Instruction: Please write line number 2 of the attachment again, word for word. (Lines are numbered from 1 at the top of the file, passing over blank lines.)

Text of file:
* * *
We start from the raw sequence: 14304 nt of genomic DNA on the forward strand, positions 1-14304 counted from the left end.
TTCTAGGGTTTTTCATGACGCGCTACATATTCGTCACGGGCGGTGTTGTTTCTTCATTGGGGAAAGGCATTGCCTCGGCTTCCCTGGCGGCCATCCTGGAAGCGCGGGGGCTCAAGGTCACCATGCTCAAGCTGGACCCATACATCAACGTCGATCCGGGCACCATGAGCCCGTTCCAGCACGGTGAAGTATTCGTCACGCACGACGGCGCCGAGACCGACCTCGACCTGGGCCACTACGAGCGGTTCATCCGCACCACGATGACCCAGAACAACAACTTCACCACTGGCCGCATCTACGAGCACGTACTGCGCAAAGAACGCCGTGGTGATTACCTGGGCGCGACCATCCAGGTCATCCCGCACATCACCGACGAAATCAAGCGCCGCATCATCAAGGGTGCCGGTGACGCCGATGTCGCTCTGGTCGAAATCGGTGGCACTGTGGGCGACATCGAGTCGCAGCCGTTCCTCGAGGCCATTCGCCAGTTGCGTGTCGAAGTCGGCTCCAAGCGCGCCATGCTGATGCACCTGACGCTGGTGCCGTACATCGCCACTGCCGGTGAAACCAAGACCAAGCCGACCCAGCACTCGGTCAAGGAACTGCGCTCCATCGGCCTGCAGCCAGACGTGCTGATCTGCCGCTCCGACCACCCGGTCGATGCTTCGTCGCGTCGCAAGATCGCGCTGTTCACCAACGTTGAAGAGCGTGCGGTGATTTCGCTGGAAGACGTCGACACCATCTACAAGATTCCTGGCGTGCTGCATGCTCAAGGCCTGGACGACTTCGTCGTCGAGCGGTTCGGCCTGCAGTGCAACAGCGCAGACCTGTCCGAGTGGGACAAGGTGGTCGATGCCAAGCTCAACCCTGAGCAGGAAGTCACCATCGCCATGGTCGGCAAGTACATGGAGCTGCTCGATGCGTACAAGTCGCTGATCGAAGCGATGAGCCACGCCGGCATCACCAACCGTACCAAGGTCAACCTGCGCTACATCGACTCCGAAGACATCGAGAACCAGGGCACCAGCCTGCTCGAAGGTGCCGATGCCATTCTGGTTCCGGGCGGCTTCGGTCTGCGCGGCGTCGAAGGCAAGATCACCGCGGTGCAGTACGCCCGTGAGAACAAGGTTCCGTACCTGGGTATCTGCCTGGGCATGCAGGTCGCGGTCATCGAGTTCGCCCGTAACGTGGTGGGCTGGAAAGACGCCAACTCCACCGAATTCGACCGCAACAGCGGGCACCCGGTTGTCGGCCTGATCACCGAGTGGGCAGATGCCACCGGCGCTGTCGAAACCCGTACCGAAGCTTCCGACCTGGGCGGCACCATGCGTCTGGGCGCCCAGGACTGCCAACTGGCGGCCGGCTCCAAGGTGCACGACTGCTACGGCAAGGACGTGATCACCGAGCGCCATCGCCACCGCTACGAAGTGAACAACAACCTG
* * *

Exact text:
TTCTAGGGTTTTTCATGACGCGCTACATATTCGTCACGGGCGGTGTTGTTTCTTCATTGGGGAAAGGCATTGCCTCGGCTTCCCTGGCGGCCATCCTGGAAGCGCGGGGGCTCAAGGTCACCATGCTCAAGCTGGACCCATACATCAACGTCGATCCGGGCACCATGAGCCCGTTCCAGCACGGTGAAGTATTCGTCACGCACGACGGCGCCGAGACCGACCTCGACCTGGGCCACTACGAGCGGTTCATCCGCACCACGATGACCCAGAACAACAACTTCACCACTGGCCGCATCTACGAGCACGTACTGCGCAAAGAACGCCGTGGTGATTACCTGGGCGCGACCATCCAGGTCATCCCGCACATCACCGACGAAATCAAGCGCCGCATCATCAAGGGTGCCGGTGACGCCGATGTCGCTCTGGTCGAAATCGGTGGCACTGTGGGCGACATCGAGTCGCAGCCGTTCCTCGAGGCCATTCGCCAGTTGCGTGTCGAAGTCGGCTCCAAGCGCGCCATGCTGATGCACCTGACGCTGGTGCCGTACATCGCCACTGCCGGTGAAACCAAGACCAAGCCGACCCAGCACTCGGTCAAGGAACTGCGCTCCATCGGCCTGCAGCCAGACGTGCTGATCTGCCGCTCCGACCACCCGGTCGATGCTTCGTCGCGTCGCAAGATCGCGCTGTTCACCAACGTTGAAGAGCGTGCGGTGATTTCGCTGGAAGACGTCGACACCATCTACAAGATTCCTGGCGTGCTGCATGCTCAAGGCCTGGACGACTTCGTCGTCGAGCGGTTCGGCCTGCAGTGCAACAGCGCAGACCTGTCCGAGTGGGACAAGGTGGTCGATGCCAAGCTCAACCCTGAGCAGGAAGTCACCATCGCCATGGTCGGCAAGTACATGGAGCTGCTCGATGCGTACAAGTCGCTGATCGAAGCGATGAGCCACGCCGGCATCACCAACCGTACCAAGGTCAACCTGCGCTACATCGACTCCGAAGACATCGAGAACCAGGGCACCAGCCTGCTCGAAGGTGCCGATGCCATTCTGGTTCCGGGCGGCTTCGGTCTGCGCGGCGTCGAAGGCAAGATCACCGCGGTGCAGTACGCCCGTGAGAACAAGGTTCCGTACCTGGGTATCTGCCTGGGCATGCAGGTCGCGGTCATCGAGTTCGCCCGTAACGTGGTGGGCTGGAAAGACGCCAACTCCACCGAATTCGACCGCAACAGCGGGCACCCGGTTGTCGGCCTGATCACCGAGTGGGCAGATGCCACCGGCGCTGTCGAAACCCGTACCGAAGCTTCCGACCTGGGCGGCACCATGCGTCTGGGCGCCCAGGACTGCCAACTGGCGGCCGGCTCCAAGGTGCACGACTGCTACGGCAAGGACGTGATCACCGAGCGCCATCGCCACCGCTACGAAGTGAACAACAACCTG